Since listing of the river otter in Appendix II was due to its 

similarity of appearance to other listed species in need of trade 

controls, an important component of our non-detriment finding is 

consideration of the impact of river otter trade on the status of these 

other species. The Office of Scientific Authority has determined that 

the CITES requirement of issuing export permits naming the species 

being traded, coupled with the marking of pelts with tags bearing the 

name of the species, State of origin, year of take, and a unique serial 

number, is sufficient to eliminate potential problems of confusion 

with, and therefore risk to, other listed species. The requirement to

[[Page 772]]

tag all river otter pelts with unique, tamper-proof tags is a U.S. 

requirement that goes beyond any CITES requirement (see Management 

Authority Findings, below, for tag specifications).

    In addition to considering the effect of trade on species or 

populations other than those being exported from the United States, we 

will regularly examine information on river otters in the State of 

Missouri to determine if there is a population decline that might 

warrant more restrictive export controls. The Service will continue to 

work closely with the State of Missouri, which has primary management 

responsibility for its river otters. The monitoring and assessment for 

Missouri will follow the same approach used for other States and Indian 

Nations. As part of this monitoring, we annually request that the 

States and Indian Nations already approved for export of river otters 

certify to the Service that the best available biological information 

derived from professionally accepted wildlife management practices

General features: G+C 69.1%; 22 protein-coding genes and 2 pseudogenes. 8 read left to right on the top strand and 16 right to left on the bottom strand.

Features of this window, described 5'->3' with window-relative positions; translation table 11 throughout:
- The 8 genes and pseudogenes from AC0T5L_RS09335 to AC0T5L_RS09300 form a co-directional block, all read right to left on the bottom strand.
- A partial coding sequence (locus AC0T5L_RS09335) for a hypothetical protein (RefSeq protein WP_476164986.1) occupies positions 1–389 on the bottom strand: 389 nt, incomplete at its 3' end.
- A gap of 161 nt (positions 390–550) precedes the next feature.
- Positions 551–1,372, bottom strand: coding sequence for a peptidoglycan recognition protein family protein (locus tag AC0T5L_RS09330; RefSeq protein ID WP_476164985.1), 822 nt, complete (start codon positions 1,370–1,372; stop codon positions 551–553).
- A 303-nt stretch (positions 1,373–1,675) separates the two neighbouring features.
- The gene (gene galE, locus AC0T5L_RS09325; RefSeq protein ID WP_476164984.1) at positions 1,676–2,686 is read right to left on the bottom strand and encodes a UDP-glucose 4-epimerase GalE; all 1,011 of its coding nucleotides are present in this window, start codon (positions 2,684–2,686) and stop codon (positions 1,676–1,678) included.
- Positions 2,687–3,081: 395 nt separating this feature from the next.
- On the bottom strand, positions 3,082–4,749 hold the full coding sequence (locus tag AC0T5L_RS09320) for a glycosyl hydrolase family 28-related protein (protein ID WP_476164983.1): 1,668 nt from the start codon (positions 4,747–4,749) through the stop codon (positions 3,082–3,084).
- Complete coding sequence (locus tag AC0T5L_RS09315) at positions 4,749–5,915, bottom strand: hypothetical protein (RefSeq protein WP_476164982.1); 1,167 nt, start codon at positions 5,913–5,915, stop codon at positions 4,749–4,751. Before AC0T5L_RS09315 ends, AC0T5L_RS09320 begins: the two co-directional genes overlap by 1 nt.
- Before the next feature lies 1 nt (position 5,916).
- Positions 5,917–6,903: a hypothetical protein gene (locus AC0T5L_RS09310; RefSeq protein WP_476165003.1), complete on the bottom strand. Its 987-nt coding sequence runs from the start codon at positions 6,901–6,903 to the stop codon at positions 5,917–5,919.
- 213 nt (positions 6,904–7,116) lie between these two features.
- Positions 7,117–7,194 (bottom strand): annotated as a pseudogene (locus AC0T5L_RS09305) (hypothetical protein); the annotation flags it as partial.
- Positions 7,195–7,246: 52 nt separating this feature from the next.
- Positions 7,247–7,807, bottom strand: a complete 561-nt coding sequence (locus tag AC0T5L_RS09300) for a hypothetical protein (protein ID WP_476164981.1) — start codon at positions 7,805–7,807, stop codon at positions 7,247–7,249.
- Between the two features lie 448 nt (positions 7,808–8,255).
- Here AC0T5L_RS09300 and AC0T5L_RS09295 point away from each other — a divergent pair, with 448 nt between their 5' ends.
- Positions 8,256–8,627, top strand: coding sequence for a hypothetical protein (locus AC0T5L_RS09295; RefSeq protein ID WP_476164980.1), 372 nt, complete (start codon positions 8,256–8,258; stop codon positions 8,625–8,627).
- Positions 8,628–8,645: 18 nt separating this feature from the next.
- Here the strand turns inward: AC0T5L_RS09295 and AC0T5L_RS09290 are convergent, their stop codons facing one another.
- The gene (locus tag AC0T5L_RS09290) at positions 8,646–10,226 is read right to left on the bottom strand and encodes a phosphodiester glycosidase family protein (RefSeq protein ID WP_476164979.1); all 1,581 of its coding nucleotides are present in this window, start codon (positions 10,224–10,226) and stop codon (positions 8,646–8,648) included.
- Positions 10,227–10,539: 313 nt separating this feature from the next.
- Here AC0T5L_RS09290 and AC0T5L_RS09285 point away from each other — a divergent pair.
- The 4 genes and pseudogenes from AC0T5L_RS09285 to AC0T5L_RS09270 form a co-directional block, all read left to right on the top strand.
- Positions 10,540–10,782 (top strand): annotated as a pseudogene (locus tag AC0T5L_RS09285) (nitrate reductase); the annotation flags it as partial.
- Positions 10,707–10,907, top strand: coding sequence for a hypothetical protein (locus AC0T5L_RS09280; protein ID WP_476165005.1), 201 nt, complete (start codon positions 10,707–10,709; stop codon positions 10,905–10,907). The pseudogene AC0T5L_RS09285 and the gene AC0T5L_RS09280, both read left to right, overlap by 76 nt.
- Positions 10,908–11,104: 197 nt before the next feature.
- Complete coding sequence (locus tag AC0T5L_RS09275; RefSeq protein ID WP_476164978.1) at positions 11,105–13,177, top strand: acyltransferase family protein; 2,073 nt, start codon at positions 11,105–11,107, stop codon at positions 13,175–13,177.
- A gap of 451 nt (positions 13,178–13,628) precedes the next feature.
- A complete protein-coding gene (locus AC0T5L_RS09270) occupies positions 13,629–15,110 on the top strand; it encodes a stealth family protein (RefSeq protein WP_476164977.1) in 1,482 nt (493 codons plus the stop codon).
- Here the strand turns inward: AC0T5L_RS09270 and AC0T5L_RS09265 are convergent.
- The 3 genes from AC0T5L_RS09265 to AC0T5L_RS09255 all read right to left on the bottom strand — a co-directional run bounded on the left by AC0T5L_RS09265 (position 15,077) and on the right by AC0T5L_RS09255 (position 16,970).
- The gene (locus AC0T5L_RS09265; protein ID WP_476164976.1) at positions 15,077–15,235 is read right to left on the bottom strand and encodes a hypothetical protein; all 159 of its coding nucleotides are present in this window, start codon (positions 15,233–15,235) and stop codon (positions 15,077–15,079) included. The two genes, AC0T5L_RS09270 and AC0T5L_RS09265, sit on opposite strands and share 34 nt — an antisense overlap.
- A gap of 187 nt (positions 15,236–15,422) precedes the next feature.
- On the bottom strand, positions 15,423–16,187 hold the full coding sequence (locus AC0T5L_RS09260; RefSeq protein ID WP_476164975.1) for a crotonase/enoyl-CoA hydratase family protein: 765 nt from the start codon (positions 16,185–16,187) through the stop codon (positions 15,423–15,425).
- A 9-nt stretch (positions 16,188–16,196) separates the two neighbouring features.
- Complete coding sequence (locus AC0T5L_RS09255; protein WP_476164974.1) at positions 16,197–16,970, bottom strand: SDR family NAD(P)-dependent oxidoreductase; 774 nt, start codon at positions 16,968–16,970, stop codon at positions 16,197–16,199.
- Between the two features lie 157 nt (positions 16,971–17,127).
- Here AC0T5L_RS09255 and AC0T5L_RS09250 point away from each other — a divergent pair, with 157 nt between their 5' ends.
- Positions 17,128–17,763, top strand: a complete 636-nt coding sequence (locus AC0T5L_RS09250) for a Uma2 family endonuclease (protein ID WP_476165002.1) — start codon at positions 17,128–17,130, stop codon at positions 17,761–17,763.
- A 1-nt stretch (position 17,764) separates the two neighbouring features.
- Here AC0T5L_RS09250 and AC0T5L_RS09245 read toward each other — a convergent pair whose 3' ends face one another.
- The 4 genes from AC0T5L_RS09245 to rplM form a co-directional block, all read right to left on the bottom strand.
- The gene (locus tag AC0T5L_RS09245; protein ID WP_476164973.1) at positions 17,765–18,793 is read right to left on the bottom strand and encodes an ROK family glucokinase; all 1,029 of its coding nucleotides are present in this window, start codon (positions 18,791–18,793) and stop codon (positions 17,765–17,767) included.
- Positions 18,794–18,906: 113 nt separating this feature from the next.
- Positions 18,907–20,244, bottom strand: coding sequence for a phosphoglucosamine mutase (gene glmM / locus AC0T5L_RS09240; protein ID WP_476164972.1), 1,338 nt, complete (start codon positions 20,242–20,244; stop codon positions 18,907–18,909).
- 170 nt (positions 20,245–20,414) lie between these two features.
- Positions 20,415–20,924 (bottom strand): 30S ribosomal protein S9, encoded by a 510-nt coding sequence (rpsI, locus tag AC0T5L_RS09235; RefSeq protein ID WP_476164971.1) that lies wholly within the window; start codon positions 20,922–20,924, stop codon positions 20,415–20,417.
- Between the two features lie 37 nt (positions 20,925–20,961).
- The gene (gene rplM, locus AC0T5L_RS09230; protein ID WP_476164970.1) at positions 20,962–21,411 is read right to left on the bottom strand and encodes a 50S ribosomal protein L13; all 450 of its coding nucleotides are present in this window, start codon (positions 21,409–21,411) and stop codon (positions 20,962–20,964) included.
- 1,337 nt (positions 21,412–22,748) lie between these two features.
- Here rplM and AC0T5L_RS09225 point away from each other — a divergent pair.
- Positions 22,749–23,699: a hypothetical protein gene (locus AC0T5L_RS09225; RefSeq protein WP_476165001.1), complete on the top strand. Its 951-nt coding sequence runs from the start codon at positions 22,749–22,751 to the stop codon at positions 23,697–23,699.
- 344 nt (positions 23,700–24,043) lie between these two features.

indicates that take of river otters during the forthcoming season will 

not be detrimental to the survival of the species. The Service plans to 

work with Missouri and other States and Indian Nations to develop 

consistent methods of assessing river otter populations.

    Whenever available information from the States or other sources 

indicates a possible problem in a particular State, the Scientific 

Authority will conduct a comprehensive review of accumulated 

information to determine whether conclusions about the treatment of 

these species as listed for similarity of appearance (Article II.2.b) 

continue to be true for the particular State.

    Though at one time found commonly in the State of Missouri, river 

otters were nearly extirpated from the State between 1860 and 1910. An 

estimated 70 animals survived in the southeastern part of the State by 

the mid-1930s. Because most significant habitat changes occurred more 

recently, this early population decline is believed to be a consequence 

of unregulated trapping and other killing of the species. Legal 

protection for the species occurred in 1936, but the species did not 

begin to recover until the State initiated a restoration and 

reintroduction program. The MDC initiated a river otter reintroduction 

program in 1982, whereby it released 845 river otters at 43 locations 

in the State. The MDC considers that restoration program to have been 

completed in 1992; during those 10 years it studied the status and 

distribution of river otters in the State. Based on information 

provided by the State of Missouri and other States, the Service 

believes that the status of river otters in the Midwest of the United 

States has improved, and populations in virtually all States where the 

species is native are either stable or increasing. We published a 

discussion of this release program and our previous findings on river 

otters in Missouri in the Federal Register on April 2, 1996 (61 FR 

14543), and October 7, 1996 (61 FR 52403).

    According to the MDC, Missouri has in place several different 

methods to monitor and assess the status of river otters in the State: 

(1) A three-year study began in 1996, in cooperation with the 

University of Missouri, to develop population monitoring methods, 

including a stream survey for otter sign, a capture-per-unit-effort 

index based on trappers' records, and a refined population model based 

on age-specific reproduction data and age-distribution data from a